Army of Two • Page 2

We spend time in Two's company.

Initially we're shown the game being played single-player, with an AI counterpart controlling your wingman. He runs into a trip-mine at one point, but on a subsequent mission he remembers the experience and avoids it.

Enemy AI's pretty robust too, although if you learn to focus on enemy commanders you can leave the grunts in disarray. Really though the game's about playing with a friend, and to this end there's support for drop-in and drop-out gameplay over PlayStation Network and Xbox Live, as well as locally. You really start to feel the importance of working together quickly, and not just out of necessity, as was often the case in Gears, but out of desire. It's fun. Covering one another is barely the half of it - if you're up against an enemy entrenched on a raised platform, one of you can give the other a boost up to toss a grenade into their midst or blindfire over the edge. The same move can be used to clamber up to their level, dispatch them, and then pull your friend up to join you. There's a lot of using Aggro to flank, and it diverts you both from the traditional circle-strafing tactics of hardened shooters.

They do say 'bro' to one another a fair bit and have back-slapping co-op celebrations. But we'll pretend they don't.

The most eye-catchingly collaborative moments, though, come when a player goes down. Although there's a Halo-esque health system of recovering away from the flow of bullets, if you take too much damage and fall down you're still not necessarily out. Your comrade can come rushing over and activate a healing mini-game where - and they swear blind that this is all thanks to a PMC freelancing as an advisor on the game's development - the idea is to stuff tampons into the wound. You do this by button-matching as a pair, with every matched sequence delivering more blood-soaking lady-product into the squishy hole. It really is a bit disgusting, although thankfully none too graphic. Slightly more amusing is what happens if you lose all your health a second time, with a mini-game that involves one player's button-matching CPR while the other - in a little cut-away window in the top left - literally runs away from the light. In either of these phases of near-death, your friend has three minutes to reach you, and can re-attempt healing if he stuffs it up. If either of you goes down three times though, you're out.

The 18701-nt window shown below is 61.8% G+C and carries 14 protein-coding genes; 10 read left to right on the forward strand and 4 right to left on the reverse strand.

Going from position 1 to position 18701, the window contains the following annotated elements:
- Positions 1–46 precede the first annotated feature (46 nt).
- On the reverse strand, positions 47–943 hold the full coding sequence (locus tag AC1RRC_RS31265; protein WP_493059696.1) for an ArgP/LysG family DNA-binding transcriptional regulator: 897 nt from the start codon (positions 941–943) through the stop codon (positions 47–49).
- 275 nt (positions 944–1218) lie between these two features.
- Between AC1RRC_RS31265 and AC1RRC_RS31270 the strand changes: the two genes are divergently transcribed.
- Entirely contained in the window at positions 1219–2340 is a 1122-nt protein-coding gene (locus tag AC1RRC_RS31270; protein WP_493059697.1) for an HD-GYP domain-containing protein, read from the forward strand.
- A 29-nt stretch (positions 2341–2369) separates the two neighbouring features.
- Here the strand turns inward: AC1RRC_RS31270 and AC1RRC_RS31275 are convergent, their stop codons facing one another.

One of the things you can do to ensure you heal, of course, is let the other guy take the heat. If you're under so much pressure that you're in danger of expiring before the balance shifts, you can also feign death, which shifts all the Aggro to him. Sometimes though, you're going to fall, and you're going to do it in a position that's tricky for him to reach. Good thing, then, that he can simply drag you out of the way, while you're lying on the ground firing at the enemy and he's spraying bullets over your head. Basically, if they've seen it in an action film, EA Montreal appears to have co-opted it for co-op duty.

There are all sorts of ways to heal your duo, including dragging one another to safety. While firing, obviously. Shooty shoot shoot.

Whether it all works is down to the quality of the levels and set-piece battles that EA's preparing, we suspect, and it's hard to gauge how well it all works from just a few minutes with the pad, but with co-op undeniably enjoyable in virtually every shooter it's in, and broadband penetration in a genuinely sweet spot for the first time since consoles noticed the internet, EA's timing is certainly right, and Army of Two looks like the first decent stab at the inevitable next step. With a simultaneous US and European launch planned, EA's clearly realised the need for a big launch-day audience to give life to its best features, too, and with not long to go, you can expect the Army of Two promotional march to continue apace. Check back soon for an interview with lead designer Chris Ferriera, who'll be able to give us a better idea of how the rest of the game's taking shape.

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Tom Bramwell

Tom Bramwell

Contributor  |  tombramwell

Tom worked at Eurogamer from early 2000 to late 2014, including seven years as Editor-in-Chief.


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